Atlantic is excited to announce that the Science Based Targets initiative (SBTi) has approved our science-based targets for reaching net-zero greenhouse gas emissions by 2046!
Atlantic Packaging is the first North American packaging company with an approved net-zero target.
Atlantic’s Approved Science-Based Targets
Overall Net-Zero Target:
- Atlantic commits to reach net-zero greenhouse gas emissions across its value chain by 2046, which is Atlantic’s 100th birthday.
- Atlantic commits to reduce Scope 1 and 2 greenhouse gas emissions 70% by 2030, from a 2021 base year.
- Atlantic also commits that 55% of its suppliers by spend, covering purchased goods and services, will have science-based targets by 2027.
- Atlantic further commits to reduce 25% of its Scope 3 greenhouse gas emissions from purchased goods and services by 2030, from a 2021 base year.
- Atlantic commits to reach net-zero greenhouse gas emissions across its value chain by 2046.
- Atlantic commits to reduce Scope 1, 2, and 3 greenhouse gas emissions 90% by 2046, from a 2021 base year.
Why It Matters to Our Customers
By taking drastic action to mitigate climate change, Atlantic is paving the way for the global supply chain to follow suit. Because Atlantic’s Scope 1 and 2 emissions represent our customers’ Scope 3 emissions, reducing and eventually eliminating our emissions will help our customers to reduce theirs. As such, Atlantic’s science-based targets directly benefit our customers in their own emissions reduction goals.
About Science-Based Targets
In 2015, the United Nations Framework Convention on Climate Change’s (UNFCCC) Paris Agreement helped governments around the world commit to limiting global temperature rise to well below 2°C above pre-industrial levels. This agreement represented some of the significant global cooperation on climate change made to date.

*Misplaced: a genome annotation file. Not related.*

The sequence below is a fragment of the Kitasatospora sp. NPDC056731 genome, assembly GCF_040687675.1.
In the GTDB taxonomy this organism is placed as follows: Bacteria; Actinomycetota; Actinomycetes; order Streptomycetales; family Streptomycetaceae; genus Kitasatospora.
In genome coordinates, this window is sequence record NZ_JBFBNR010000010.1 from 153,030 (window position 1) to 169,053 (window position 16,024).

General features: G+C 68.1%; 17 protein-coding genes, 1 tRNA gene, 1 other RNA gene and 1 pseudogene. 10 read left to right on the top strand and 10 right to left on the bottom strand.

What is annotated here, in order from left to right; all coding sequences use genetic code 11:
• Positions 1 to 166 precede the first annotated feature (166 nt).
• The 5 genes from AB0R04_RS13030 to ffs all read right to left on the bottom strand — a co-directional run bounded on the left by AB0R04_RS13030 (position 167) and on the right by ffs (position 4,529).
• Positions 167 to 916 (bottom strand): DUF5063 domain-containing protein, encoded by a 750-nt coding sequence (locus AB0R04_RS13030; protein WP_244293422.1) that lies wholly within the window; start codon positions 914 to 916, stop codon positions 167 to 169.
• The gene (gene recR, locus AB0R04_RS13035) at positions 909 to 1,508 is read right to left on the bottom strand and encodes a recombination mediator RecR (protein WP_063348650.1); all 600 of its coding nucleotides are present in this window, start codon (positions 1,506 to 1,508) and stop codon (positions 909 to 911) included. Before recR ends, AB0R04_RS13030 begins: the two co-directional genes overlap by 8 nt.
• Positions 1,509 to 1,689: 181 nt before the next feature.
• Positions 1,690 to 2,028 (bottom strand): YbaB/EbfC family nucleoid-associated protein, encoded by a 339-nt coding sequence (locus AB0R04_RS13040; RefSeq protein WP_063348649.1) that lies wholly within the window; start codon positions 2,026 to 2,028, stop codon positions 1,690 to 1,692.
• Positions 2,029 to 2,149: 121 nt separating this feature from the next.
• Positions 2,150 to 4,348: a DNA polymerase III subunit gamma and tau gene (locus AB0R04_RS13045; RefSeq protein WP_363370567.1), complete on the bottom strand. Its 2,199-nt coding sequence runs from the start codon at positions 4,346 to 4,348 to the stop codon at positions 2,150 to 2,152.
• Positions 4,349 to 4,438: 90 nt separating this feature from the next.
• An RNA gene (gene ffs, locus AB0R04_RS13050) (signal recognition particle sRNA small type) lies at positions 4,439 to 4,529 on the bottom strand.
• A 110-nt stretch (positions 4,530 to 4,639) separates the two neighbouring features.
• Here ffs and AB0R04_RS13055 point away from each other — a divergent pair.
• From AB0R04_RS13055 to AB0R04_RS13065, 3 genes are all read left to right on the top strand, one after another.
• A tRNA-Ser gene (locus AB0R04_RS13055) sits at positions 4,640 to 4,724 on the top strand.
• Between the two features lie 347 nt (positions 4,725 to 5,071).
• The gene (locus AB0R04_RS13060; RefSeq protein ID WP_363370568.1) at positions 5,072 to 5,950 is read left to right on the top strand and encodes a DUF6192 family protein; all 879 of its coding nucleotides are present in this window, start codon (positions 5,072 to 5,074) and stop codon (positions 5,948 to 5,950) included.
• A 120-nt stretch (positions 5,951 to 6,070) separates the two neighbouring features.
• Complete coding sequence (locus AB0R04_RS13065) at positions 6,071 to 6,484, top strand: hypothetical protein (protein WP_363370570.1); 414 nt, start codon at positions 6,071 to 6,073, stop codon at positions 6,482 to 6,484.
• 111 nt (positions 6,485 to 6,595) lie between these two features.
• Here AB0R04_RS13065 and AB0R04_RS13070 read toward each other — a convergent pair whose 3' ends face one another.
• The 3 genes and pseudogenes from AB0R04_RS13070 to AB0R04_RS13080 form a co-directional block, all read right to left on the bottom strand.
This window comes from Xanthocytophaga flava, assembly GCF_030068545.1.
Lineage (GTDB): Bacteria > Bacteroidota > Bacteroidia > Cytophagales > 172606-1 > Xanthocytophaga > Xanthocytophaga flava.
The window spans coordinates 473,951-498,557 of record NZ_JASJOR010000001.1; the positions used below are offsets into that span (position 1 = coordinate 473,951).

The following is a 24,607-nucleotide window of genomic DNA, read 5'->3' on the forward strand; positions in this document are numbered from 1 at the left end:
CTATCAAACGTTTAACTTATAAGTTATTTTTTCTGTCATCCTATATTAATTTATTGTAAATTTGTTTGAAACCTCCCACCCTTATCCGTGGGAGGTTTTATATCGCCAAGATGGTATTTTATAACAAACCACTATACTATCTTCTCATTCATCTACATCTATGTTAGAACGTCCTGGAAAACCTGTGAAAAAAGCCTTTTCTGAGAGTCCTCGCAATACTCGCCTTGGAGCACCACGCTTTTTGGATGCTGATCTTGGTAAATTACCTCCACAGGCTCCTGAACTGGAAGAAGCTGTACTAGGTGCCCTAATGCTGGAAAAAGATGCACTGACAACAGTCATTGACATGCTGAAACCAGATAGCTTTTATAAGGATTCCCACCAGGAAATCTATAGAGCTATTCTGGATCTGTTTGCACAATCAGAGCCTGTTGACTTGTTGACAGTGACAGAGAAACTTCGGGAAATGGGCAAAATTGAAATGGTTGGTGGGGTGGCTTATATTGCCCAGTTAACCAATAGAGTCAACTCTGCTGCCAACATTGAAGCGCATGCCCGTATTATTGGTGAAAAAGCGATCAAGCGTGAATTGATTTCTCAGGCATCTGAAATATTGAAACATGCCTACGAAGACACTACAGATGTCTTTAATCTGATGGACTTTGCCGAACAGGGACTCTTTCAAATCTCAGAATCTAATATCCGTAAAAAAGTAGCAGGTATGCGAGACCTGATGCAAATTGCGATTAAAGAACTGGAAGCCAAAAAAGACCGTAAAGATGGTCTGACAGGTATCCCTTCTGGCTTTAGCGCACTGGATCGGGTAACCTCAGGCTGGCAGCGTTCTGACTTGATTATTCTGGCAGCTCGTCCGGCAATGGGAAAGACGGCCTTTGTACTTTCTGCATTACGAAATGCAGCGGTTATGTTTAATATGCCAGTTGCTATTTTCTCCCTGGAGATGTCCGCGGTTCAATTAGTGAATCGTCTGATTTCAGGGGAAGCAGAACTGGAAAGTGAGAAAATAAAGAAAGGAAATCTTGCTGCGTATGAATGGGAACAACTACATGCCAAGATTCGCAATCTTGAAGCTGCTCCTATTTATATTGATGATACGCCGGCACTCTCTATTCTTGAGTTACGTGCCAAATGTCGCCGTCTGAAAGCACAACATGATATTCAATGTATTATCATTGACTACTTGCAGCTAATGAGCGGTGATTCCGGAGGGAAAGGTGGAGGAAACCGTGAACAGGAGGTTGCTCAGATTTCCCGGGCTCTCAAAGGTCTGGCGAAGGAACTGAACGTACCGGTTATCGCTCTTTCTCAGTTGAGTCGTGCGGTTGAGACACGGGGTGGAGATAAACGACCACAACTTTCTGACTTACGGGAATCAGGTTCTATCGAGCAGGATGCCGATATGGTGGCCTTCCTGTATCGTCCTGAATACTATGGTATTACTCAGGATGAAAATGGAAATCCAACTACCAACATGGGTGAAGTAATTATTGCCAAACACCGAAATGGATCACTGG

The necessary reductions to limit the warming are dramatic: as a global community, we need to cut greenhouse gas (GHG) emissions in half by 2030 and reach net zero by 2050. The latest climate science from the Intergovernmental Panel on Climate Change (IPCC) – described by the UN as “code red for humanity” – shows it is still possible to limit global temperature rise to 1.5°C, but we are dangerously close to that threshold.
The Science Based Targets initiative (SBTi) emerged as a collaboration between CDP, The United Nations Global Compact, World Resources Institute (WRI), and the World Wide Fund for Nature (WWF) to help the private sector take aggressive climate action. SBTi helps companies determine how much and how quickly they need to reduce emissions. As the name suggests, science-based targets are validated, data-driven commitments showing that a company is doing its part to reach net zero in line with the Paris Agreement.
Science-based targets are considered the gold standard in corporate climate action because of the level of validation and the kind of climate action required. SBTi’s net-zero actions focus more on the “zero” and less on the “net” – many companies have relied heavily on carbon offsets to reduce their footprint, which allows them to largely continue business as usual in their operations and supply chain. SBTi has strict requirements that only 10% of net-zero reductions can be achieved through offsets, meaning that companies with science-based targets must truly reduce their operational and supply chain emissions to meet their goals.